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Indulge in the good ol’ days with vinyl records

When this new-age obsession with vinyl records first began to resurface a handful of years ago, I had to tape my eyes shut to keep them from rolling straight out of my head.

“The sound is so much better,” said every plaid-and-dreadlocks-donning person within earshot.

“Right,” I would unfailingly scoff. “Let’s go watch my 101 Dalmations sing-along VHS and lose our minds over its pristine image quality.”

I guess you could say I was the anti-hipster. The whole thing just sounded like a bunch of baloney (or, rather, kale smoothies? Vegan cookies? A Mason jar filled with anything? What do hipsters eat?) to me.

While everyone else seemed to want to jump on the bandwagon (a fitting analogy for those intent on living their lives in the past), I maintained there was nothing better than the state-of-the-art sound of a modern music player.

So upon hearing that Fredericton had acquired a new vinyl record store, I was about as skeptical as I am about how good kale supposedly tastes.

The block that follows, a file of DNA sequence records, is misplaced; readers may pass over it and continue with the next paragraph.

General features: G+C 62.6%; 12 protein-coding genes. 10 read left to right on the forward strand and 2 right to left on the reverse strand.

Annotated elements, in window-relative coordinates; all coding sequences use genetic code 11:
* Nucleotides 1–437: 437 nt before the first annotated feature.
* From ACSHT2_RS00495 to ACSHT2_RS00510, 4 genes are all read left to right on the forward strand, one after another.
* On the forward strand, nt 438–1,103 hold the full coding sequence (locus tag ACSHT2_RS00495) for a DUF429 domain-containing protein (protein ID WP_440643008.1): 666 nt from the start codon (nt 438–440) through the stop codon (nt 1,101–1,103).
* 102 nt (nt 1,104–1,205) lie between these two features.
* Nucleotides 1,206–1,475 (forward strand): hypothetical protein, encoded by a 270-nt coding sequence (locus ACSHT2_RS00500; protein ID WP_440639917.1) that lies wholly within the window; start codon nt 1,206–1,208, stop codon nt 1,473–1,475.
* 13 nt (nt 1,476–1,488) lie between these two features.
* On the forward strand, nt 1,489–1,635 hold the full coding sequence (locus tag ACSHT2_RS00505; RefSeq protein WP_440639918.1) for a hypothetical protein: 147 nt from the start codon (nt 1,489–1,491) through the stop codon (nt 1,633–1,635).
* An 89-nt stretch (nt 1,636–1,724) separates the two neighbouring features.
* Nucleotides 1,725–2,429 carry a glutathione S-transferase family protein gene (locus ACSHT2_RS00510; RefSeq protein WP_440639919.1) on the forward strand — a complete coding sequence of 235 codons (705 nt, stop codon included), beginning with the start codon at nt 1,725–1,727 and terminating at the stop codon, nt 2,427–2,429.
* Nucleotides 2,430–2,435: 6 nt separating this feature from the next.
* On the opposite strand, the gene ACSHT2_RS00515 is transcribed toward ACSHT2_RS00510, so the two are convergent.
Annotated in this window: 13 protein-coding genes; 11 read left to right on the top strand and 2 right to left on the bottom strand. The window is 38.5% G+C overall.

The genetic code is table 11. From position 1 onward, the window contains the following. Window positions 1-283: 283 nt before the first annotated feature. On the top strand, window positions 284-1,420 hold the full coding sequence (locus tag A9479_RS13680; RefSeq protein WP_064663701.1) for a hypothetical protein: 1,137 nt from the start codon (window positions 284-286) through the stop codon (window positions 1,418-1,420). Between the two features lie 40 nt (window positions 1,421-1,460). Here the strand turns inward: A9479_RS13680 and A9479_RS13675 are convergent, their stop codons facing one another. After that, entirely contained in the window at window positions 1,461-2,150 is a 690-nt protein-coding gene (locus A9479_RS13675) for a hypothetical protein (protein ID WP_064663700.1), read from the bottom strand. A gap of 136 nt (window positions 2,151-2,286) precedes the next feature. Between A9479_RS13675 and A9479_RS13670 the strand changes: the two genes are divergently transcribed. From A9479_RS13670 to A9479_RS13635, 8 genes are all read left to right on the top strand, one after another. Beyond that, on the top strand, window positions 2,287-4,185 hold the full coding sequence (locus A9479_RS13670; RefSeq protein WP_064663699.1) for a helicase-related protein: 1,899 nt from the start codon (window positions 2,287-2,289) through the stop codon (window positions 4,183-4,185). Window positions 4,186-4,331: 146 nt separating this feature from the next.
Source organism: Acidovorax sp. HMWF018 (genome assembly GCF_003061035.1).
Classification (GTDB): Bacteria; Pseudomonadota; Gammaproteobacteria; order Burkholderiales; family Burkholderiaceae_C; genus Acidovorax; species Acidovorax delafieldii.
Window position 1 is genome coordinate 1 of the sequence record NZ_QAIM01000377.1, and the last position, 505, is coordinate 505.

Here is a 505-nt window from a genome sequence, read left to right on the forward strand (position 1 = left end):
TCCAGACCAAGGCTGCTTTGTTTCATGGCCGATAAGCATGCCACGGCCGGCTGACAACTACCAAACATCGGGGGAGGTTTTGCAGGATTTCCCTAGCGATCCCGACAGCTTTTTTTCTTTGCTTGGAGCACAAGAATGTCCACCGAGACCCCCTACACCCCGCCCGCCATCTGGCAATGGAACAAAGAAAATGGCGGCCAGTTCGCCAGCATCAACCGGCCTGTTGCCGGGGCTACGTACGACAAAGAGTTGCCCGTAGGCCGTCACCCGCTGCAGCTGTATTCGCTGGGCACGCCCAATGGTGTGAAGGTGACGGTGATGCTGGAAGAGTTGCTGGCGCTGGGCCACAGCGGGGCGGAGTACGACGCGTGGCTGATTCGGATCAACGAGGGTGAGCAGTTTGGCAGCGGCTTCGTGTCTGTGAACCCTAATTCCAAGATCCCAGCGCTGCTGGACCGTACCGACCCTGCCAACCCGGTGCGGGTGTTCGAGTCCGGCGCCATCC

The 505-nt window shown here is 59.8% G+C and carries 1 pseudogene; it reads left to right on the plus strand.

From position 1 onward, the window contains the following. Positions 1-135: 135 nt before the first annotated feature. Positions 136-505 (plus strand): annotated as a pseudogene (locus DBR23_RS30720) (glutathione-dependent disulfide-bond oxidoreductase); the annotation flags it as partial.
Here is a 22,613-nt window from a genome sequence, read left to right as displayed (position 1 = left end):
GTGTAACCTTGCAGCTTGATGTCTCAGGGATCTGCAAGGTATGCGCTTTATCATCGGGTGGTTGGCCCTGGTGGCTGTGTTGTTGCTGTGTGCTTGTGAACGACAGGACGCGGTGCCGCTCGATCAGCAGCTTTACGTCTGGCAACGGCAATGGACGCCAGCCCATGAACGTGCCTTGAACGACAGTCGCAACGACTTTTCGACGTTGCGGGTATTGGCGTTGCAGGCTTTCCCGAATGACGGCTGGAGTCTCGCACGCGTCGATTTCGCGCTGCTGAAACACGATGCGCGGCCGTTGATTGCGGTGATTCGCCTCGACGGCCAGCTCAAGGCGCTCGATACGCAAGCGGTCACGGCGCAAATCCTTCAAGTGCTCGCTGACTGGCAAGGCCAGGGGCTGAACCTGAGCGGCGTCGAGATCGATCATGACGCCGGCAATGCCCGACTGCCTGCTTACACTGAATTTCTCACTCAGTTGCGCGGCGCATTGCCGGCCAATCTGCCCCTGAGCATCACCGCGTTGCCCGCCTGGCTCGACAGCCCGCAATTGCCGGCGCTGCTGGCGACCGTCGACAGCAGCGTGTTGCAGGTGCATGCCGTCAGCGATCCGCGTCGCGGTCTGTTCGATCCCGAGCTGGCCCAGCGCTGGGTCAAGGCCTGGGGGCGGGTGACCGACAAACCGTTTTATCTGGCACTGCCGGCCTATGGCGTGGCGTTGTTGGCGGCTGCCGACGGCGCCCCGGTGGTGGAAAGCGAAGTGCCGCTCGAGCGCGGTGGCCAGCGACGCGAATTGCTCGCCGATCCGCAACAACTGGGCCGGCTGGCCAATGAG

Surely no one actually thought the sound was so much better; surely this was just another example of our society’s tired tendency to reminisce over the “good ol’ days” they never actually experienced. Surely Fredericton didn’t need another vinyl record store.

What I realized the other night, however, while watching a friend carefully place the needle on her Abbey Road record and seeing the subsequent grin spill over her face as the album crackled to life, was that maybe it’s not all about the “so much better” sound.

Maybe it’s more about the physical act behind that sound, something our generation has lost with the irrepressible rise of iPods and iPhones and iLiterallyeverythingelse. Maybe we miss just doing stuff that doesn’t involve the click of a solitary button or a touch screen. Maybe it really sort of is all about the good ol’ days.

I’m not saying go buy a VCR (some things really should be left in the past), but maybe indulging in a little old-timey routine is sort of weirdly good for us. And it’s sort of cool to see local businesses recognizing that.

And frankly, the sound is so much better, God damn it.

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